Flu Myths Abound In Flu Season

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"As a physician, you hear all sorts of excuses for not getting a flu shot," says Dr. Terry D. Hashey, Medical Director of First Coast Family Medicine and clinical spokesperson for Jacksonville's third annual Golden Corral Flu Campaign. The most common that Dr. Hashey reports is the excuse that people always get the flu from the flu shot.

"That couldn't be farther from the truth. The flu shot is safe and can prevent you from getting influenza that may lead to serious complications like pneumonia and even death." Dr. Hashey explains that, according to the Centers for Disease Control and Prevention (CDC), people do not get the flu from a flu shot. The flu vaccine that is recommended for most individuals, including those age 50 or over, is the inactivated influenza vaccine. This vaccine contains non-infectious, killed viruses, so it cannot cause the flu.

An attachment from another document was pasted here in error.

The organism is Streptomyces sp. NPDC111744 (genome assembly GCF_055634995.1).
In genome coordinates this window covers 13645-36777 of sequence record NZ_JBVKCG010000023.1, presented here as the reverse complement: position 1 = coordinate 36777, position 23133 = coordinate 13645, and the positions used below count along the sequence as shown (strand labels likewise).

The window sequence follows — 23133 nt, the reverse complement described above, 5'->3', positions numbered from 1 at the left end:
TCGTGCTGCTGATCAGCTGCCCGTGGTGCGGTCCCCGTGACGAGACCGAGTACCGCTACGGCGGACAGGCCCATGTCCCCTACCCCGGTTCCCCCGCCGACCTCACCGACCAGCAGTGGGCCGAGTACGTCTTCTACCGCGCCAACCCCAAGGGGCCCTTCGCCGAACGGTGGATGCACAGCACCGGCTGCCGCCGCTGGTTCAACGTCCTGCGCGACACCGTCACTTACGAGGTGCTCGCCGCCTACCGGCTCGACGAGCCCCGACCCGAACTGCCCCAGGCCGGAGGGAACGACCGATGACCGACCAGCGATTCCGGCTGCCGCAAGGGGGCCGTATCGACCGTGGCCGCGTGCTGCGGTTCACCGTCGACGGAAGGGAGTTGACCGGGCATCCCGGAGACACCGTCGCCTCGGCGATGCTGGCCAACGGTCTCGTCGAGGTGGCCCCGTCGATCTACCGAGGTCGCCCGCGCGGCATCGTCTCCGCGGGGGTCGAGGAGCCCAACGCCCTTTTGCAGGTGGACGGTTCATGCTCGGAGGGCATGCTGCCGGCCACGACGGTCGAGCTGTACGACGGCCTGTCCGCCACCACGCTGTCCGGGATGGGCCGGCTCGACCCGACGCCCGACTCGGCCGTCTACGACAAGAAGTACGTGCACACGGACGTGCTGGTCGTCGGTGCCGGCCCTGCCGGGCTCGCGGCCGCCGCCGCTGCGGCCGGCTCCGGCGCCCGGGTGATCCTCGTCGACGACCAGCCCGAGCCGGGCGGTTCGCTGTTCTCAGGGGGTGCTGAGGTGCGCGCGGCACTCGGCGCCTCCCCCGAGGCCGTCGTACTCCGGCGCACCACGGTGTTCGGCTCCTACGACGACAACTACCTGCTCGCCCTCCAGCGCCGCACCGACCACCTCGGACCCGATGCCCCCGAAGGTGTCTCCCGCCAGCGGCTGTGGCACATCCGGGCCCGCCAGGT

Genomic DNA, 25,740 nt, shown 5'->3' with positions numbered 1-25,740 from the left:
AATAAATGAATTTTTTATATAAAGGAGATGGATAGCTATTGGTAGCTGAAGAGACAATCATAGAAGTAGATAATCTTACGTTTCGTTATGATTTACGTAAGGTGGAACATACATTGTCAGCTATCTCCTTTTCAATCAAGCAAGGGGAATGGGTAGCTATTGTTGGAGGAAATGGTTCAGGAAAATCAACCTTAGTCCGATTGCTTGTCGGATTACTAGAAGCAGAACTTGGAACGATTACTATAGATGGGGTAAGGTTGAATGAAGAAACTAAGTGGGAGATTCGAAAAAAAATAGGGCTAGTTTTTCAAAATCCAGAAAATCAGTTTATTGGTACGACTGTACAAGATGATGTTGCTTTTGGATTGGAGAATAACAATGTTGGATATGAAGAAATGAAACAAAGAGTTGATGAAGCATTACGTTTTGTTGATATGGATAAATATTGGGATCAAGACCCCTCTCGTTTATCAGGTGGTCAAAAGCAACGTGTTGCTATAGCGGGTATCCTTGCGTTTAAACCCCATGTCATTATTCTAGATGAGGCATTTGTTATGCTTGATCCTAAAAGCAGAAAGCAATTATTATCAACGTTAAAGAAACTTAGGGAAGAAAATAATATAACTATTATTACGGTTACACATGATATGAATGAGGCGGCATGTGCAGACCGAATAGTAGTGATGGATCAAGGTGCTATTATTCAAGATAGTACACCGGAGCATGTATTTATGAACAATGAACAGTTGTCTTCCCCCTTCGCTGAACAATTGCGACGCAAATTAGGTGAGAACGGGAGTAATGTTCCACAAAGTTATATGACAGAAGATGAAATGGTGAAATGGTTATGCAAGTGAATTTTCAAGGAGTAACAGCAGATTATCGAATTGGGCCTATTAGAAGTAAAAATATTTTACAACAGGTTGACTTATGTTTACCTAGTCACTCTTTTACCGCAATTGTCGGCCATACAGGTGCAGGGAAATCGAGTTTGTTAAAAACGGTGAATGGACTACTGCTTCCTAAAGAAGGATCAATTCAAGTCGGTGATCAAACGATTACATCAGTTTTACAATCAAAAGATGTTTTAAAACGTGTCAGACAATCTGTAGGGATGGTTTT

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"And, although there may be some side effects from the shot, they are mild," assures Dr. Hashey. "What's important to remember is that thousands of people die from the flu each year and a little bit of brief discomfort up front can save your life."

Another myth is that only older people should get the flu shot. While it is important that people 50 years of age or older get a flu shot every year, Dr. Hashey advises that people with certain chronic diseases such as diabetes, heart or kidney disease, asthma and other lung diseases, cancer and diseases that weaken the immune system should get an annual flu shot to protect against influenza.

Influenza is a highly contagious disease, which kills an average of 36,000 people each year. He also urges family members or others who come in close contact with people at risk to get an annual flu shot as well.

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